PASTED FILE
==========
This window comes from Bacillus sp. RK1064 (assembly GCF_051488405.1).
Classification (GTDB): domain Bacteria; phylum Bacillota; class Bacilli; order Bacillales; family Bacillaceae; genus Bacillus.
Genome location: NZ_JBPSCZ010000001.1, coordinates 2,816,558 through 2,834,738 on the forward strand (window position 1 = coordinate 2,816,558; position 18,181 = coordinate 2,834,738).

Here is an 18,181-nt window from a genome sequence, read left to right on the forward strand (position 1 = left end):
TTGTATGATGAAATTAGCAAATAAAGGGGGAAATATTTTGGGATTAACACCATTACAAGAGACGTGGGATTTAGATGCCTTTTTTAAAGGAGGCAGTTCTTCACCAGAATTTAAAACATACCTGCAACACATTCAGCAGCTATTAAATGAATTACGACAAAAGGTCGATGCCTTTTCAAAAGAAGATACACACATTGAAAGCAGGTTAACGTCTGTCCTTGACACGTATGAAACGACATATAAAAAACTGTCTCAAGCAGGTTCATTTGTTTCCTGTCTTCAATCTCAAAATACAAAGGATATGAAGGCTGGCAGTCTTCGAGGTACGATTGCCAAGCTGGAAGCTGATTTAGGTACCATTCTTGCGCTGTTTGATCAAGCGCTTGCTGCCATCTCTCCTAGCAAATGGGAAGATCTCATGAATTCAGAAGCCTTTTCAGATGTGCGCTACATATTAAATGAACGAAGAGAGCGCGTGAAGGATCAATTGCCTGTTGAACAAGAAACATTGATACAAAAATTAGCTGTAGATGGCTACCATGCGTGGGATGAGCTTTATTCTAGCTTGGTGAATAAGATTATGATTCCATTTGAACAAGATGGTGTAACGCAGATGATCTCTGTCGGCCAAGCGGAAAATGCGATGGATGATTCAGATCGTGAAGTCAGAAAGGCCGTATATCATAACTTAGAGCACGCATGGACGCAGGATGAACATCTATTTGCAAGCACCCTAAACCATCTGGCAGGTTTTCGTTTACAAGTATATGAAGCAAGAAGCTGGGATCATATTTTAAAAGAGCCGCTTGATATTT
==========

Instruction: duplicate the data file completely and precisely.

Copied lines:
This window comes from Bacillus sp. RK1064 (assembly GCF_051488405.1).
Classification (GTDB): domain Bacteria; phylum Bacillota; class Bacilli; order Bacillales; family Bacillaceae; genus Bacillus.
Genome location: NZ_JBPSCZ010000001.1, coordinates 2,816,558 through 2,834,738 on the forward strand (window position 1 = coordinate 2,816,558; position 18,181 = coordinate 2,834,738).

Here is an 18,181-nt window from a genome sequence, read left to right on the forward strand (position 1 = left end):
TTGTATGATGAAATTAGCAAATAAAGGGGGAAATATTTTGGGATTAACACCATTACAAGAGACGTGGGATTTAGATGCCTTTTTTAAAGGAGGCAGTTCTTCACCAGAATTTAAAACATACCTGCAACACATTCAGCAGCTATTAAATGAATTACGACAAAAGGTCGATGCCTTTTCAAAAGAAGATACACACATTGAAAGCAGGTTAACGTCTGTCCTTGACACGTATGAAACGACATATAAAAAACTGTCTCAAGCAGGTTCATTTGTTTCCTGTCTTCAATCTCAAAATACAAAGGATATGAAGGCTGGCAGTCTTCGAGGTACGATTGCCAAGCTGGAAGCTGATTTAGGTACCATTCTTGCGCTGTTTGATCAAGCGCTTGCTGCCATCTCTCCTAGCAAATGGGAAGATCTCATGAATTCAGAAGCCTTTTCAGATGTGCGCTACATATTAAATGAACGAAGAGAGCGCGTGAAGGATCAATTGCCTGTTGAACAAGAAACATTGATACAAAAATTAGCTGTAGATGGCTACCATGCGTGGGATGAGCTTTATTCTAGCTTGGTGAATAAGATTATGATTCCATTTGAACAAGATGGTGTAACGCAGATGATCTCTGTCGGCCAAGCGGAAAATGCGATGGATGATTCAGATCGTGAAGTCAGAAAGGCCGTATATCATAACTTAGAGCACGCATGGACGCAGGATGAACATCTATTTGCAAGCACCCTAAACCATCTGGCAGGTTTTCGTTTACAAGTATATGAAGCAAGAAGCTGGGATCATATTTTAAAAGAGCCGCTTGATATTT